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Tips for Birding Costa Rica and Other Tropical Places: the Mixed Flock

The number of bird species tend to increase as one heads into the tropics. In some places, literally hundreds of birds are possible, especially in areas with mature rainforest and old growth cloud forest. Birding in tropical places won’t be like birding at home and not just because parrots, toucans, and trogons are part of the regular birding scene. The high diversity and various birds being specialized for several microhabitats and food sources lend a complex touch to birding in Costa Rica and other tropical places. These factors always make the birding exciting, they also make the birding challenging, but as long as birders are patient, they will be rewarded each and every day.

The mixed flock is one of several situations typical of tropical forest birding. These are some tips to help you see more birds when encountering a fantastic, mind-blowing mixed flock:

Learn calls of flock leaders before your trip

Whether birding in Belize, Costa Rica, or elsewhere, most mixed flocks have one or a few birds that typically occur in the mixed flock format. Often, there is a central, “nucleus” species that seems to lead the other birds. Since such birds tend to also be a bit more conspicuous and give frequent calls, it’s worth learning how to identify them by sound perhaps even more than by sight. Hear one of those flock leader birds and a lot of other birds will probably be with it. In Costa Rica, the biggest flock leader is the White-throated Shrike-Tanager,

some other species that can also signal the presence of a flock include:

Russet Antshrike

Striped Woodhaunter, Slaty-capped Flycatcher, Tawny-crowned Greenlet, and Black-faced Grosbeak,

Anticipate where the flock will go

Flocks can include frugivores, insectivores, or both types of birds. No matter which type of flock is present, it’s going to be moving and it’s not uncommon for a huge group of birds to zip through your field of view in less than a minute. To see more birds, upon hearing a flock leader or other typical flock species, try to figure out where the flock is going so you can “head it off at the pass”. Try to pick a spot with good lighting and good visibility. The best situation is one where you can look into the treetops and watch most of the birds pass right in front of you at or near eye level. It also pays to locate and keep an eye on fruiting trees as some birds will visit those resources.

Focus on the moment

When the bird wave hits, try to stay in Zen mode and watch one bird after another. Yes, it’s easy to lose your birding stuff and want to jump up and down as dozens of potential lifers shake the foliage, flit overhead, perch nearby, call, and creep up mossy trunks but the calmer you can stay, the more birds you will see. It’s a challenge indeed but try not to feel overwhelmed, try not to watch one individual bird too much, try to remember field marks, and move on to the next one. Oh, and don’t look at the field guide either! If you do, you will undoubtedly miss birds that appear  and leave from one moment to the next.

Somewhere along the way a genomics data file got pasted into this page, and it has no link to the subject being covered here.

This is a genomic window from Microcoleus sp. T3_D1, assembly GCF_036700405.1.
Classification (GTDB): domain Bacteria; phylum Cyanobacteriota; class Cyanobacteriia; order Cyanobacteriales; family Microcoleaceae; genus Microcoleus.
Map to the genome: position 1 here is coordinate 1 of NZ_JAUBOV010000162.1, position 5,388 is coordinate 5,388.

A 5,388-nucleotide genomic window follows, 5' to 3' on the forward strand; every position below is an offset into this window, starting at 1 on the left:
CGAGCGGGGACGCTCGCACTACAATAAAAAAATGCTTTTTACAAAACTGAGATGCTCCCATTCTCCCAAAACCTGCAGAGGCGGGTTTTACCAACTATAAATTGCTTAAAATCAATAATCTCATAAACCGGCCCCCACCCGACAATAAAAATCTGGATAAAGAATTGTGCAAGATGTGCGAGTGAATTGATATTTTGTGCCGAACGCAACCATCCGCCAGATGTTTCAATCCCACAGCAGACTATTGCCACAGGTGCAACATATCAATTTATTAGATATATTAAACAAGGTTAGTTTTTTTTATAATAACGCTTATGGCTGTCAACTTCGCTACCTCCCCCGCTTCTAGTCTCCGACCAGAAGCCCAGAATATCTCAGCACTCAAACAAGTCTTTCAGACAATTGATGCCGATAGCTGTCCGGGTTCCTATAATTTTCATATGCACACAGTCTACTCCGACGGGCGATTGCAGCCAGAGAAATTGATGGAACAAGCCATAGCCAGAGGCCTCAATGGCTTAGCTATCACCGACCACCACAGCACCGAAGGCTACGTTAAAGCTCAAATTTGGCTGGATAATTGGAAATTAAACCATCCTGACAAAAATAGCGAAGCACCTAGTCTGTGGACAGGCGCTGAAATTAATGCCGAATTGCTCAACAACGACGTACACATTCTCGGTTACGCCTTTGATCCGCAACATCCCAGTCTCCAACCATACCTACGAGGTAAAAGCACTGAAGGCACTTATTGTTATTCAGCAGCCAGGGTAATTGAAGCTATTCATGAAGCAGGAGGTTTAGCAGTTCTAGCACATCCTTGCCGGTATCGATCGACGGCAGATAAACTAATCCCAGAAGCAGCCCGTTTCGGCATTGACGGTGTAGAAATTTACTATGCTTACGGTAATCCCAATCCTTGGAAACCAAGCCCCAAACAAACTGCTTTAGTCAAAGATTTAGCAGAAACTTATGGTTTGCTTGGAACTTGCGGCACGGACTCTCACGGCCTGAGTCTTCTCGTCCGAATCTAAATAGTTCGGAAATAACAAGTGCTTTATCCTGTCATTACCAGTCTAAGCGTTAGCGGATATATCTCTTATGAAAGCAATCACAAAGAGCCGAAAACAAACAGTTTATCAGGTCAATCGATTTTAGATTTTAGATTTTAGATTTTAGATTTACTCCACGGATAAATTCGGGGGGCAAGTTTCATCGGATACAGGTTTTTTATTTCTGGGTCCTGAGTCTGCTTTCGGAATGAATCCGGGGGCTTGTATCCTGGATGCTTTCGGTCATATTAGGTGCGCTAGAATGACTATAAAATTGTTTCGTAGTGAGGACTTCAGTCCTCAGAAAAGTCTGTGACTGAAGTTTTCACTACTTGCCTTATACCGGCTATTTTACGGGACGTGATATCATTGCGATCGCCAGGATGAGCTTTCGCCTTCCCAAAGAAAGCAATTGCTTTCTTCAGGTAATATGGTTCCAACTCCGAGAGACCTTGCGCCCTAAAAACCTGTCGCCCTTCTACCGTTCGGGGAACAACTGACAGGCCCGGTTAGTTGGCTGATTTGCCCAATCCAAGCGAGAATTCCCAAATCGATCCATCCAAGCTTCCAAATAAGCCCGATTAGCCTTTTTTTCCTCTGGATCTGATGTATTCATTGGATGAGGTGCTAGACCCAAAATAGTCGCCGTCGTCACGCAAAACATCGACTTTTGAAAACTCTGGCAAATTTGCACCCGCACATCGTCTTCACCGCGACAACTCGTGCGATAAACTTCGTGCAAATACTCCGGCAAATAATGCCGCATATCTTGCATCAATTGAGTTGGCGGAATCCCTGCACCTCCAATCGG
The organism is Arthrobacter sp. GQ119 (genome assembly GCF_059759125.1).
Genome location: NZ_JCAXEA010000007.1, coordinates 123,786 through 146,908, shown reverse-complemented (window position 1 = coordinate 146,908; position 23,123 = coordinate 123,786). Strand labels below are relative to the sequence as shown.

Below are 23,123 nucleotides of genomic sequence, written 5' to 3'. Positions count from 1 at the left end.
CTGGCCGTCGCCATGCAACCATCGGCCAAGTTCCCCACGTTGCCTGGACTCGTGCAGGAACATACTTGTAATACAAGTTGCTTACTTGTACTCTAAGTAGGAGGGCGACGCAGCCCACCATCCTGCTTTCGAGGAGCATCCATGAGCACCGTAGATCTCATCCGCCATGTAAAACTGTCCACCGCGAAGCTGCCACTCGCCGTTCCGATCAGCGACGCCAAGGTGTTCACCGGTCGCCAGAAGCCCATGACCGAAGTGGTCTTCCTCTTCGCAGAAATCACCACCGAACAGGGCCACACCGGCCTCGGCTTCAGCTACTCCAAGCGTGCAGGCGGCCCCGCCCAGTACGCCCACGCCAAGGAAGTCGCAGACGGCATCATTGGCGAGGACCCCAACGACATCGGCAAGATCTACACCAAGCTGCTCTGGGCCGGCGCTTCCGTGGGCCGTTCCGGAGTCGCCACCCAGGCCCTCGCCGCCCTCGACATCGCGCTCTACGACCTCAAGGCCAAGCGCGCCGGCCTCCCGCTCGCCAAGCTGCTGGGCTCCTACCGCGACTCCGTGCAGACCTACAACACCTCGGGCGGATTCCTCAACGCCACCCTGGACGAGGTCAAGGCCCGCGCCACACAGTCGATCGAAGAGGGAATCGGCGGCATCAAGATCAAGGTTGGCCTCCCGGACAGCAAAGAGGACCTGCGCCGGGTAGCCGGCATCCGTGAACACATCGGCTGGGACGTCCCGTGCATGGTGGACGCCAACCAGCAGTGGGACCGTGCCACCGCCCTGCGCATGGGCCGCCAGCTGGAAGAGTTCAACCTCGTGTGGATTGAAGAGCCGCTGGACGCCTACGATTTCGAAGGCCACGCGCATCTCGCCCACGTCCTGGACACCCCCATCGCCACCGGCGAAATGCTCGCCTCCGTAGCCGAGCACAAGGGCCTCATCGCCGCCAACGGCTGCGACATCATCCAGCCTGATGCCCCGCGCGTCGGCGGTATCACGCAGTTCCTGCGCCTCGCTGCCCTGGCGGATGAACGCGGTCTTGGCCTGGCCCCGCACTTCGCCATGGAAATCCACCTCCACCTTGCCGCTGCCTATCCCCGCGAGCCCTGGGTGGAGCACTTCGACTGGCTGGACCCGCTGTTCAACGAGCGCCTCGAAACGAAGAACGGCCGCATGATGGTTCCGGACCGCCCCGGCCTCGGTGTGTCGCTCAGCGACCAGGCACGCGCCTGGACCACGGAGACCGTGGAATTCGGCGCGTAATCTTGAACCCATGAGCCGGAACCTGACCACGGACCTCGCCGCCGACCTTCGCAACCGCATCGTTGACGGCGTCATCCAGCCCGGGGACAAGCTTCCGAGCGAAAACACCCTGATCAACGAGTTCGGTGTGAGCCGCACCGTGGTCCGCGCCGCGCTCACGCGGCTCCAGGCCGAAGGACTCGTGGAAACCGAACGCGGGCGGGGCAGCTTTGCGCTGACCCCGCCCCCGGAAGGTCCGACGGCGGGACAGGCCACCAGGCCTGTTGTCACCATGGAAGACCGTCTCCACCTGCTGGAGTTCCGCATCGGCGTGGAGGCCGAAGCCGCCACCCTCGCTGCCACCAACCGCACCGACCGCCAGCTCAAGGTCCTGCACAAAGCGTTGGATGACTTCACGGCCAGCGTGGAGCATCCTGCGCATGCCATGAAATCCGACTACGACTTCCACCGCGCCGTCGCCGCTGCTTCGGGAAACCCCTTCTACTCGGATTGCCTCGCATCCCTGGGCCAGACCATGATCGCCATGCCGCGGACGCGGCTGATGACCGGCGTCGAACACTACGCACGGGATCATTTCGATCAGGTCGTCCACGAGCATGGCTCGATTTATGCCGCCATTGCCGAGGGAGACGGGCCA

Let the guide lead

If you happen to be with a guide, mixed flock time is when you should really let the them take charge. Just go with the flow and let the guide show you the birds because they know which birds to look at NOW because you probably won’t see them again. They know which birds to spend less time on because they happen to be common species that will be encountered again. They know which birds you have already seen, which ones you haven’t, and which ones might only be seen in that flock, at that moment. The flock can be quick, let the guide do their stuff. Granted, that only works for highly experienced birding guides who know all of the vocalizations, possibilities, and subtle ways to identify species in a flock.

Try to stick with the flock

Since flocks can and often do move quickly through a given area, the more you can keep up with a flock, the more you will see. Sometimes, a wave of birds zips through to stop in a fruiting tree just up the trail or linger 300 meters ahead. Stay with the flock as long as you can to increase your chances of seeing more of the birds that were hidden, new ones that join the flock, and maybe even a raptor attracted to the activity. Follow the flock but don’t leave the trail and watch that you don’t step on any snakes!

You won’t see all of the birds

Resign yourself to the fact that you won’t see all of the birds in the flock. Even if you have an excellent vantage point and watch a big flock for thirty minutes, some birds will still sneak through, just be hidden by vegetation, or won’t show enough to be identified. That’s alright! This just gives more reasons to spend more time birding in the same area of rich tropical forest.

Study for mixed flock action before your trip with the Costa Rica Birds field guide app. Headed to Belize? Panama? We also have birding field guide apps for those fantastic birding destinations! Have a great birding day!

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